In recent weeks, all the talk in Washington has been about the fiscal cliff, sequestration, and what effect a significant slowdown in defense spending might have on America's defense contractors.

In some cases, investors are right to worry. For example, spending constraints already have armored vehicles maker General Dynamics (NYSE:GD) talking about the need to lay off perhaps 98 workers if the Pentagon does not proceed with planned upgrades on its Stryker fleet. Boeing (NYSE:BA), too, took an axe to middle management positions in its defense business earlier this month in an attempt to cut costs and salvage profits. And in Maryland, Northrop Grumman (NYSE:NOC) last month cut 350 jobs in its electronics systems unit, citing a need to keep its costs "competitive in the defense marketplace."

In one instance, however, and speaking only to the near term, investors are getting some reassurance.

This morning, industrial conglomerate and leading defense contractor United Technologies (NYSE:RTX) reassured investors that while it, too, has had to do some belt-tightening, it still expects to hit its numbers for fiscal 2012.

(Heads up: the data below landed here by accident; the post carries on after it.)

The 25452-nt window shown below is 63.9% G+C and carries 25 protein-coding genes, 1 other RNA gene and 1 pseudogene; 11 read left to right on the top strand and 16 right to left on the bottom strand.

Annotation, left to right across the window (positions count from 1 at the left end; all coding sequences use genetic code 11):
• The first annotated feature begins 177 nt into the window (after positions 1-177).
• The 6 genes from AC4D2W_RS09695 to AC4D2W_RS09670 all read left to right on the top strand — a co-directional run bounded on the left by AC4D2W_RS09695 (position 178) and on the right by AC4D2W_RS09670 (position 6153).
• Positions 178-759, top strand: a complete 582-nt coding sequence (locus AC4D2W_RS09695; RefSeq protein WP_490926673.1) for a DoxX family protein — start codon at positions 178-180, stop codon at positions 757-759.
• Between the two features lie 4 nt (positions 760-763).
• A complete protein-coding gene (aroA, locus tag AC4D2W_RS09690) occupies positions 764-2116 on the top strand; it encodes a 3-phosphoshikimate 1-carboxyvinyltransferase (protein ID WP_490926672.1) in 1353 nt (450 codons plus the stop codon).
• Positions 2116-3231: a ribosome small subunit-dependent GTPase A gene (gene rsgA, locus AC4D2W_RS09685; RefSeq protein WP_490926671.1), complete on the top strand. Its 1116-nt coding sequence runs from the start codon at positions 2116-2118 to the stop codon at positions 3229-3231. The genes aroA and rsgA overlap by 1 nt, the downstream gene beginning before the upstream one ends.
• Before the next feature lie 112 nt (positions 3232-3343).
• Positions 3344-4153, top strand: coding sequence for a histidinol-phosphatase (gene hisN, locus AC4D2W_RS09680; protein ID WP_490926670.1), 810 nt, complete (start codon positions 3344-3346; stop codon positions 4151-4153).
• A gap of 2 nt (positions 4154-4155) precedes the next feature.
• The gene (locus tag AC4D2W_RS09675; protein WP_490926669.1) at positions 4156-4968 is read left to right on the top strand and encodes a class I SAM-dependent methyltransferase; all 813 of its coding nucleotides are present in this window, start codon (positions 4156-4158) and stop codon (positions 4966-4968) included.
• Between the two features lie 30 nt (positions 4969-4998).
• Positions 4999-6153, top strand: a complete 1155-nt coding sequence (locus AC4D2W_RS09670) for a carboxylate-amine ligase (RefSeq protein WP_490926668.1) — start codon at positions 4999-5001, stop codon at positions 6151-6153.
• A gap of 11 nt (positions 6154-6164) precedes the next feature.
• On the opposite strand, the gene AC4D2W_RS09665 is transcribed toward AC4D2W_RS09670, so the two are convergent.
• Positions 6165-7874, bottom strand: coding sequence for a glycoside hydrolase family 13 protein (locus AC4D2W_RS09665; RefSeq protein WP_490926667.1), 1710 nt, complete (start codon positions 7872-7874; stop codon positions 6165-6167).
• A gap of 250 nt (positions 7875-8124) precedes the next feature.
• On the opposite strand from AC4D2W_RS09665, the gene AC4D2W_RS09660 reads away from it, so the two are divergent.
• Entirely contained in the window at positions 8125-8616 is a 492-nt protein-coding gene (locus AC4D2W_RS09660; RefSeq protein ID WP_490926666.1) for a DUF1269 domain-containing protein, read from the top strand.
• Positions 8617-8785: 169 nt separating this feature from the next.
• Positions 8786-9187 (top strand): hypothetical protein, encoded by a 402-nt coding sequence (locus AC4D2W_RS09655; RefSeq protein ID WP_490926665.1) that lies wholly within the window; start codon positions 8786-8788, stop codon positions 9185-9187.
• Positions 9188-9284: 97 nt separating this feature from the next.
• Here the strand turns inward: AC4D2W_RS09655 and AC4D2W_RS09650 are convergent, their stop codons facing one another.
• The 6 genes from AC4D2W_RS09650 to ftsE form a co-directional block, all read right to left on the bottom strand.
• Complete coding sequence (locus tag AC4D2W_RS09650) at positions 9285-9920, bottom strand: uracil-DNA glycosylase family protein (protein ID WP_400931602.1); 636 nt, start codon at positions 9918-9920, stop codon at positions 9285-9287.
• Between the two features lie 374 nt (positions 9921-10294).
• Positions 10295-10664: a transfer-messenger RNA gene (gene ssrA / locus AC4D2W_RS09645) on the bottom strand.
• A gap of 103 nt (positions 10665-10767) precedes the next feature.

Chairman and CEO Louis Chenevert confirmed to investors this morning that UTX will earn $5.25-$5.35 per share on annual revenues of $58 billion this year. What's more, cash profits should be even richer. Chenevert advised in a statement that "cash flow from operations less capital expenditures" -- a number referred to in the industry as "free cash flow" -- will exceed net income this year.

What's it mean to you?
How good is this news? On the one hand, Chenevert does appear to be projecting lower free cash flow for fiscal 2012 than what the company generated last year. But even in the worst case, it still appears that UTX is projecting free cash flow for 2012 of no less than $4.86 billion, and probably more.

Result: UTX appears to be selling for less than 15 times this year's earnings and free cash flow, alike. That seems a reasonable valuation, given that even pessimistic analysts see the company growing its profits at better than 11.5% annually over the next five years, and given that UTX is still paying shareholders a tidy 2.7% dividend yield.

While perhaps not the best bargain on the planet today (I personally prefer Raytheon (NYSE:RTN) at 9.9 times earnings and free cash flow, 8% growth, and a beefier 3.6% divvy), UTX shares look fairly valued today, and in little danger of a big drop.

This article represents the opinion of the writer, who may disagree with the “official” recommendation position of a Motley Fool premium advisory service. We’re motley! Questioning an investing thesis -- even one of our own -- helps us all think critically about investing and make decisions that help us become smarter, happier, and richer.